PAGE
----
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We're not here to argue so don't get your feelings hurt, I'm not trying to prove you wrong - just voicing my opinion from experience of running some 13% grades. My direct 10 is rated for 1200 ft lbs of torque and has been running 1850 without problems for a long time now - with a 1200 ft lbs clutch. I did say i like the 13 and 18 speeds but I also think it's just a temporary hype to gear a truck for triple diigits and run slow in only one direct gear. As soon as you start splitting down on an uphill or even iin traffic you're out of direct...and losing that 1% fuel economy. I70 in Colorado is not a bad hill, just long, that's not the Rockies I'm talking about. Why not get a direct 13? Were they all melted down when OD came out? I've got 2.85 rears getting changed to 2.64 this year and a direct 13 going in next year.

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Just because "Bruce said" doesn't mean much. Running a direct tranny or in a direct gear is 1% difference in fuel economy vs running in OD. That's around $100 annualy in fuel savings. Would you feel the difference of about $2 more/week in your pocket? Even if it was $5? Doubt it. Might as well go 3.55/8 rears with a 13 and have a truck geared for the speed it'll be running with good startability when loaded heavy.

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On second thought I might leave my 2.85 rears and get an 18 speed...but I like to go fast.

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Chief engineer at Eaton states 3-4% improvement in efficiency by running in direct. Also, the 18 would run cool enough that the cooler would not be needed. Though, not having one would probably not be the best choice. Always start ability is brought up. I have a hard time figuring that one out since a direct 10 speed has no real problem (there are thousands working every day) and the 18 has a deeper reduction.

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Chief engineer is quoted as saying 3-4% at 2010 MATS.

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a lot of good info but still confused, thinking of going with the 2.85 with the 13 speed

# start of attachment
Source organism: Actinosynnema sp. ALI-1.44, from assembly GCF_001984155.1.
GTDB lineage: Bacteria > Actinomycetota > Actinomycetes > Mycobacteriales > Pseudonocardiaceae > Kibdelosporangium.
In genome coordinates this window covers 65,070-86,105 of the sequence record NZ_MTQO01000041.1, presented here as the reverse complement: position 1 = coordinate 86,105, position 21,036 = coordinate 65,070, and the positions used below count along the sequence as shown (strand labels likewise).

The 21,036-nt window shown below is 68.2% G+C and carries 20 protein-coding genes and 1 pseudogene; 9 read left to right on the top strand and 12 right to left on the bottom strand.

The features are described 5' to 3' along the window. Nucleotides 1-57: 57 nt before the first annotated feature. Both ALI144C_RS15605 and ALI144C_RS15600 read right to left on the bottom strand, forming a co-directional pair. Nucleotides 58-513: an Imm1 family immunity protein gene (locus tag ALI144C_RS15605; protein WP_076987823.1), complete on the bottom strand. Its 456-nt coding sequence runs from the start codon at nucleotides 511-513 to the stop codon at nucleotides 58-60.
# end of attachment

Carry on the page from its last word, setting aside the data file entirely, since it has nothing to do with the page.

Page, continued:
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Not a bad choice.

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I think there is a little confusion. A direct drive gear is a 1:1 ratio. Anything above that is overdrive. In other words, if your 18 speed is 1:1 in 16th gear. 17th & 18th are overdrive. This is why it is called a double overdrive.

If you say you have a "direct drive" transmission. That means that the top gear is 1:1. So a direct drive 10 speed, 10th gear is 1:1, in a direct drive 13 speed, 13th is 1:1

No matter what transmission you have, all gears below your direct drive gear are UNDERDRIVE gears. An overdrive transmission running in direct drive does not loose efficiency by selecting an underdrive gear any more than a direct drive transmission does.

Most times the gears leading up to the direct drive gear are fairly closely matched in all of the transmissions, depending on the make/model and ability to split gears, etc.

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I think an 18 double overdrive transmission with 2.64 gears is the way to go. You have all of the deep reduction in the transmission and all of the lower gears to avoid startability issues. Top gear would be 16, with the gear selector in the top right hole and the splitter selected. On a slight grade you just have to flip the switch to drop a gear, not move the stick. Then if you were ever running extremely light or had the need to run a little faster you could move the stick into 17th.

A single overdrive transmission would work too, but you would have to move the stick just to drop a gear. That wouldn't be a big problem, but it's not quite as driver friendly. The problem is, it would be too easy just to bump the switch to go into high gear and I could see a lot of drivers using that option more often than they want to if it was that easy. Lets face it, it doesn't seem right to have gears left over!

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And one thing not factored in on the 10 vs 18 thing... the RPM spread between gears. A 10 has a granny low with 9 gears available. With a 18, avoiding the OD's and the two granny low gears, that is 14 gears available. 5 more gear selections than one can get with a 10. That equates to a 200 rpm spread on shifts, 400 if doing full shifts. 17% change vs 34% change from one gear ratio to the next. It is much nicer for keeping the rpm's in the most optimum spot for the engine.